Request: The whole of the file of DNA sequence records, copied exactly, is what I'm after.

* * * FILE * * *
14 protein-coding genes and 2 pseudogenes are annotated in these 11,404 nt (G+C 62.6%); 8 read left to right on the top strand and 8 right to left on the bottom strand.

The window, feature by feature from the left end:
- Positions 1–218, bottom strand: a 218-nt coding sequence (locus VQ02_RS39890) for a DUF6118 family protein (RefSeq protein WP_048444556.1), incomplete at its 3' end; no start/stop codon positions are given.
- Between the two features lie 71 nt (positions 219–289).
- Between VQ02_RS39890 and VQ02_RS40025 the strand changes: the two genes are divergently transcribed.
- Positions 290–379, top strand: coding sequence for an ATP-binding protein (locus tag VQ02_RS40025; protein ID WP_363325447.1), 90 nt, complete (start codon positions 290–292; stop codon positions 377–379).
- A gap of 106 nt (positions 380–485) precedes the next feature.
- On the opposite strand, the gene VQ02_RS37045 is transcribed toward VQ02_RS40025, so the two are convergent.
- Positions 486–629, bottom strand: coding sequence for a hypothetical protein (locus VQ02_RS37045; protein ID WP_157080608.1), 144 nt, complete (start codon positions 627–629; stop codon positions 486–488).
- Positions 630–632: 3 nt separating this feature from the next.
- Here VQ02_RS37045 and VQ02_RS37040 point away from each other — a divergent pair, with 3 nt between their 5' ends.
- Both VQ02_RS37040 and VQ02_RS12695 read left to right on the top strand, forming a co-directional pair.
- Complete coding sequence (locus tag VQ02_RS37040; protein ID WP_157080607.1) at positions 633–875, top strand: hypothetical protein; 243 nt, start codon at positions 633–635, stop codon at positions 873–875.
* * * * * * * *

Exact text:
14 protein-coding genes and 2 pseudogenes are annotated in these 11,404 nt (G+C 62.6%); 8 read left to right on the top strand and 8 right to left on the bottom strand.

The window, feature by feature from the left end:
- Positions 1–218, bottom strand: a 218-nt coding sequence (locus VQ02_RS39890) for a DUF6118 family protein (RefSeq protein WP_048444556.1), incomplete at its 3' end; no start/stop codon positions are given.
- Between the two features lie 71 nt (positions 219–289).
- Between VQ02_RS39890 and VQ02_RS40025 the strand changes: the two genes are divergently transcribed.
- Positions 290–379, top strand: coding sequence for an ATP-binding protein (locus tag VQ02_RS40025; protein ID WP_363325447.1), 90 nt, complete (start codon positions 290–292; stop codon positions 377–379).
- A gap of 106 nt (positions 380–485) precedes the next feature.
- On the opposite strand, the gene VQ02_RS37045 is transcribed toward VQ02_RS40025, so the two are convergent.
- Positions 486–629, bottom strand: coding sequence for a hypothetical protein (locus VQ02_RS37045; protein ID WP_157080608.1), 144 nt, complete (start codon positions 627–629; stop codon positions 486–488).
- Positions 630–632: 3 nt separating this feature from the next.
- Here VQ02_RS37045 and VQ02_RS37040 point away from each other — a divergent pair, with 3 nt between their 5' ends.
- Both VQ02_RS37040 and VQ02_RS12695 read left to right on the top strand, forming a co-directional pair.
- Complete coding sequence (locus tag VQ02_RS37040; protein ID WP_157080607.1) at positions 633–875, top strand: hypothetical protein; 243 nt, start codon at positions 633–635, stop codon at positions 873–875.